Yesterday marked the end of the Canadian Obesity Network's 2nd National Summit, and once again, CON threw a great conference.
For folks who care about nutrition, conferences can be tough events, and despite it having been a CON conference, the food was still challenging.
Take breakfast yesterday morning - a giant mound of muffins, fresh fruit, juice, and coffee. Nary a protein source to be found, and the muffins almost certainly each packing 500 calories and piles of sugar.
Now all told, the food at the CON conference was in fact better than most, but still likely was a long way from healthy.
The reason healthy conference food's a challenge is because to a large degree, the conference organizers are at the mercy of the hosting hotel, and with food often being left to the end to arrange, conference organizers may not have much energy or leverage to advocate for health.
To that end, I have a few suggestions for CON to consider when organizing their 2013 3rd National Summit in Vancouver - suggestions that would be applicable not just to CON, but for anyone organizing a major event.
- If healthy meals aren't always options, at the very least empower conference goers with nutritional information. In CON's case, prior to the conference why not lean on some RD members to crunch the numbers in the meals that are to be served, and then create little cards that can be placed in front of choices such that at least choices can be informed. I wonder too if this information isn't something that could actually generate sponsorship revenue with nutritional information cards having logos or visible sponsorships attached.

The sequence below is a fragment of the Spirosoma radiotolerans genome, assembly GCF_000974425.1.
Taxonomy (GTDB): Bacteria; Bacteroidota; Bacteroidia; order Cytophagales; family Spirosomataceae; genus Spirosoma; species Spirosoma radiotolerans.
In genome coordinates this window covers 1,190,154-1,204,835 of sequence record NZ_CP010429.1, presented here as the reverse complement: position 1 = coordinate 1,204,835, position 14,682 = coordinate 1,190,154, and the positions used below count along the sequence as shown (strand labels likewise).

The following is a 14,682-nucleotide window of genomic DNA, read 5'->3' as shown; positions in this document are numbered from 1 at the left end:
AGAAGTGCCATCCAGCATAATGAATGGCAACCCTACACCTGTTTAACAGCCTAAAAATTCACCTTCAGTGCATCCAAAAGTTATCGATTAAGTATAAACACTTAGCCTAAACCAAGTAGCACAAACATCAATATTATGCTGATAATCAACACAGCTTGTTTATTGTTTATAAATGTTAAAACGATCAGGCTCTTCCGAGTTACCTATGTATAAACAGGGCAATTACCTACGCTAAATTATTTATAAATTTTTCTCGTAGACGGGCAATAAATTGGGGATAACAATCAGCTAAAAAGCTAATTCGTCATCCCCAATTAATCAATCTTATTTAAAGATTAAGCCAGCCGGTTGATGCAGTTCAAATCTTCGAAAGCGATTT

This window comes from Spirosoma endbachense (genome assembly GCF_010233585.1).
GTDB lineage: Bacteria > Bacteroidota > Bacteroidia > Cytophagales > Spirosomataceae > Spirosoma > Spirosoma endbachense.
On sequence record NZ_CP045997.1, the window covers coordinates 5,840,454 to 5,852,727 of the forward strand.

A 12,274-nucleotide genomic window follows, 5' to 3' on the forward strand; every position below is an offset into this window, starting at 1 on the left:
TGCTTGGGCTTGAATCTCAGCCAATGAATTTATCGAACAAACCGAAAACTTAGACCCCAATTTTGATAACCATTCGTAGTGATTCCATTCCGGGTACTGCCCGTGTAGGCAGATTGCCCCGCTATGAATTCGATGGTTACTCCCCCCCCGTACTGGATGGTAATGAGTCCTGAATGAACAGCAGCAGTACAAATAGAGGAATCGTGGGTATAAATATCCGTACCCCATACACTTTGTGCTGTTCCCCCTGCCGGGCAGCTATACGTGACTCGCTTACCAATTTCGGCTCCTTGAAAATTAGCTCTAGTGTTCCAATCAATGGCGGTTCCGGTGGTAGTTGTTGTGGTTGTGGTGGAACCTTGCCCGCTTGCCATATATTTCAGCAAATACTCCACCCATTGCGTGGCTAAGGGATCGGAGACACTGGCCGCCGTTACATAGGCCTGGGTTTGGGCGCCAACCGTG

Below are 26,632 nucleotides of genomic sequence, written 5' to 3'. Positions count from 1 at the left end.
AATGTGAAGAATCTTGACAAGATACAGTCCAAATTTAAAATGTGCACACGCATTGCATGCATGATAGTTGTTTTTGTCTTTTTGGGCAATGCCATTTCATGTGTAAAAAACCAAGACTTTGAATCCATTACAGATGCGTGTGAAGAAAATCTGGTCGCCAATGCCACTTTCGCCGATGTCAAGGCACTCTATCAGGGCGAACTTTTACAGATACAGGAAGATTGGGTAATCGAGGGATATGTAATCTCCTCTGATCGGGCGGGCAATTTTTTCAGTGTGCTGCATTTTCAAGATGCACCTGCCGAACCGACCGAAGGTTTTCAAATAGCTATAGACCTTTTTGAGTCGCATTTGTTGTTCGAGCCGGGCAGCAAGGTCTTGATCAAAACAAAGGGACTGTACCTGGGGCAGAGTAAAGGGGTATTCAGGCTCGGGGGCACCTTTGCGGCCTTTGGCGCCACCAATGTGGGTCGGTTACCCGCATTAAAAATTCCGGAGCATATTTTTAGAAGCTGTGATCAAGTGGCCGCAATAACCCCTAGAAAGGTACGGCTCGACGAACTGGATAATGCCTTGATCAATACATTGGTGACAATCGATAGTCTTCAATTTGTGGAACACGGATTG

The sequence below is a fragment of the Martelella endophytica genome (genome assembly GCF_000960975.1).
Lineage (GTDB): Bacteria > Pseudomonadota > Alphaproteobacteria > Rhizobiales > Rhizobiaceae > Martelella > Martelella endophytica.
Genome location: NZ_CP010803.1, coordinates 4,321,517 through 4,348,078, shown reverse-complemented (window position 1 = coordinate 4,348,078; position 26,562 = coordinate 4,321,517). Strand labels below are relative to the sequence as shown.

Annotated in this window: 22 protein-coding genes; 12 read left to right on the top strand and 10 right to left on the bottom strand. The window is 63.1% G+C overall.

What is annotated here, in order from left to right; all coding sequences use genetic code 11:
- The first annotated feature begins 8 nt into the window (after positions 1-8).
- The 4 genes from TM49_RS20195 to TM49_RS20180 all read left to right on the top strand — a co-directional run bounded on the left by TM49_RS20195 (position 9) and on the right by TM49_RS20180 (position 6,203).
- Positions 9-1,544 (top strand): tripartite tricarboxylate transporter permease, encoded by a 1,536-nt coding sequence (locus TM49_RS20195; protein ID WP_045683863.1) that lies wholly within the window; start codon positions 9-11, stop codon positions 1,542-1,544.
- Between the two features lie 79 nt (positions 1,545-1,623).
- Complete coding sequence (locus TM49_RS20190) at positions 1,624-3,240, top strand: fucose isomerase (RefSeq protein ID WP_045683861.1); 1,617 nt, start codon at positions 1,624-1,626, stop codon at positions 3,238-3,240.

- Leverage meal costs/choices at the very outset of organizing. Talking food options from the get go may allow for configuring healthier menus as part of actually sealing the deal, and may also provide enough lead time for the hotel to round up ingredient lists for nutritional analysis.
- Potentially provide fewer meals. Sounds crazy, but that'll keep conference costs down, while at the same time allowing people to make their own choices. If there's a talk scheduled and the only thing available a big mound of muffins, most folks will have a big, honking muffin. On the other hand, start the talks a bit later and let folks fend for their own meals, and at least those who care, which at a CON conference I would hope would be a few, will find healthier options.
But please don't take this post as a slam. Conferences are enormous things to organize, and CON did an absolutely phenomenal job. More of a focus on food would just have been the proverbial icing on an already fabulous cake.
That said, I'm holding out hope for icing in 2013 in Vancouver!